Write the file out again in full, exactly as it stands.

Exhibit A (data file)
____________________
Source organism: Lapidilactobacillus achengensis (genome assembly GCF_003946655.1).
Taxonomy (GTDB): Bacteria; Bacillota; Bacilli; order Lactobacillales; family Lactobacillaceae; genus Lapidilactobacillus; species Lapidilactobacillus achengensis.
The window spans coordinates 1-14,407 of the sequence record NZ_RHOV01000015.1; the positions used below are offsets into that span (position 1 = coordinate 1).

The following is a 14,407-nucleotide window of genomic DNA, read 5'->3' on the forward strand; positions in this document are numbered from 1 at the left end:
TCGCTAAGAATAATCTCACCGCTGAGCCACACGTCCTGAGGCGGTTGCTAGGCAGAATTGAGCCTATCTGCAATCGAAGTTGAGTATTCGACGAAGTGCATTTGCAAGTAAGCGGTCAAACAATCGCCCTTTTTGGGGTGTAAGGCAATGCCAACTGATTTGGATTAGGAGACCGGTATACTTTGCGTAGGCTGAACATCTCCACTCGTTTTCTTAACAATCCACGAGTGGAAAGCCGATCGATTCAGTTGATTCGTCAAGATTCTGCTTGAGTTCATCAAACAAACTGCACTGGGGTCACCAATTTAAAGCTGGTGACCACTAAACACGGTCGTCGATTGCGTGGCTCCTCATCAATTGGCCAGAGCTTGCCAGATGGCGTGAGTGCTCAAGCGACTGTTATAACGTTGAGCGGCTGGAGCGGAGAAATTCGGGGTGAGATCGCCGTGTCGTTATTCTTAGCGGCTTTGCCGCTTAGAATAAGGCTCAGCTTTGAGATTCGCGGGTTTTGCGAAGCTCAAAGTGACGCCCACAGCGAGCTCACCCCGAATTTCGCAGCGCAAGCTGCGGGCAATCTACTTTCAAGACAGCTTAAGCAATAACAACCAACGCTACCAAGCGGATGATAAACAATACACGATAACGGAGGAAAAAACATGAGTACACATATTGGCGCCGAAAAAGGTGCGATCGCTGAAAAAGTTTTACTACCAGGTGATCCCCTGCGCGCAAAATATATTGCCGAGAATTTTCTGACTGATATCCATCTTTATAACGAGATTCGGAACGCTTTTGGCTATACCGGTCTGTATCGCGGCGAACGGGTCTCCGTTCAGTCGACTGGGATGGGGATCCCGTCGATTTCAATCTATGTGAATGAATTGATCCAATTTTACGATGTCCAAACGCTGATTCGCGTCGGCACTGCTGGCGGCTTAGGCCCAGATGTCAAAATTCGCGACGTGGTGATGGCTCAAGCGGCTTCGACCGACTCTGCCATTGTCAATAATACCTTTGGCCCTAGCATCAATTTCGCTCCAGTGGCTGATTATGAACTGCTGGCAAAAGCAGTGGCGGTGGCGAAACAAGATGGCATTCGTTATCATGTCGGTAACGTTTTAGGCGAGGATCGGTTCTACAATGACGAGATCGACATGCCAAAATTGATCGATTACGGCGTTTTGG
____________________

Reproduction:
Source organism: Lapidilactobacillus achengensis (genome assembly GCF_003946655.1).
Taxonomy (GTDB): Bacteria; Bacillota; Bacilli; order Lactobacillales; family Lactobacillaceae; genus Lapidilactobacillus; species Lapidilactobacillus achengensis.
The window spans coordinates 1-14,407 of the sequence record NZ_RHOV01000015.1; the positions used below are offsets into that span (position 1 = coordinate 1).

The following is a 14,407-nucleotide window of genomic DNA, read 5'->3' on the forward strand; positions in this document are numbered from 1 at the left end:
TCGCTAAGAATAATCTCACCGCTGAGCCACACGTCCTGAGGCGGTTGCTAGGCAGAATTGAGCCTATCTGCAATCGAAGTTGAGTATTCGACGAAGTGCATTTGCAAGTAAGCGGTCAAACAATCGCCCTTTTTGGGGTGTAAGGCAATGCCAACTGATTTGGATTAGGAGACCGGTATACTTTGCGTAGGCTGAACATCTCCACTCGTTTTCTTAACAATCCACGAGTGGAAAGCCGATCGATTCAGTTGATTCGTCAAGATTCTGCTTGAGTTCATCAAACAAACTGCACTGGGGTCACCAATTTAAAGCTGGTGACCACTAAACACGGTCGTCGATTGCGTGGCTCCTCATCAATTGGCCAGAGCTTGCCAGATGGCGTGAGTGCTCAAGCGACTGTTATAACGTTGAGCGGCTGGAGCGGAGAAATTCGGGGTGAGATCGCCGTGTCGTTATTCTTAGCGGCTTTGCCGCTTAGAATAAGGCTCAGCTTTGAGATTCGCGGGTTTTGCGAAGCTCAAAGTGACGCCCACAGCGAGCTCACCCCGAATTTCGCAGCGCAAGCTGCGGGCAATCTACTTTCAAGACAGCTTAAGCAATAACAACCAACGCTACCAAGCGGATGATAAACAATACACGATAACGGAGGAAAAAACATGAGTACACATATTGGCGCCGAAAAAGGTGCGATCGCTGAAAAAGTTTTACTACCAGGTGATCCCCTGCGCGCAAAATATATTGCCGAGAATTTTCTGACTGATATCCATCTTTATAACGAGATTCGGAACGCTTTTGGCTATACCGGTCTGTATCGCGGCGAACGGGTCTCCGTTCAGTCGACTGGGATGGGGATCCCGTCGATTTCAATCTATGTGAATGAATTGATCCAATTTTACGATGTCCAAACGCTGATTCGCGTCGGCACTGCTGGCGGCTTAGGCCCAGATGTCAAAATTCGCGACGTGGTGATGGCTCAAGCGGCTTCGACCGACTCTGCCATTGTCAATAATACCTTTGGCCCTAGCATCAATTTCGCTCCAGTGGCTGATTATGAACTGCTGGCAAAAGCAGTGGCGGTGGCGAAACAAGATGGCATTCGTTATCATGTCGGTAACGTTTTAGGCGAGGATCGGTTCTACAATGACGAGATCGACATGCCAAAATTGATCGATTACGGCGTTTTGG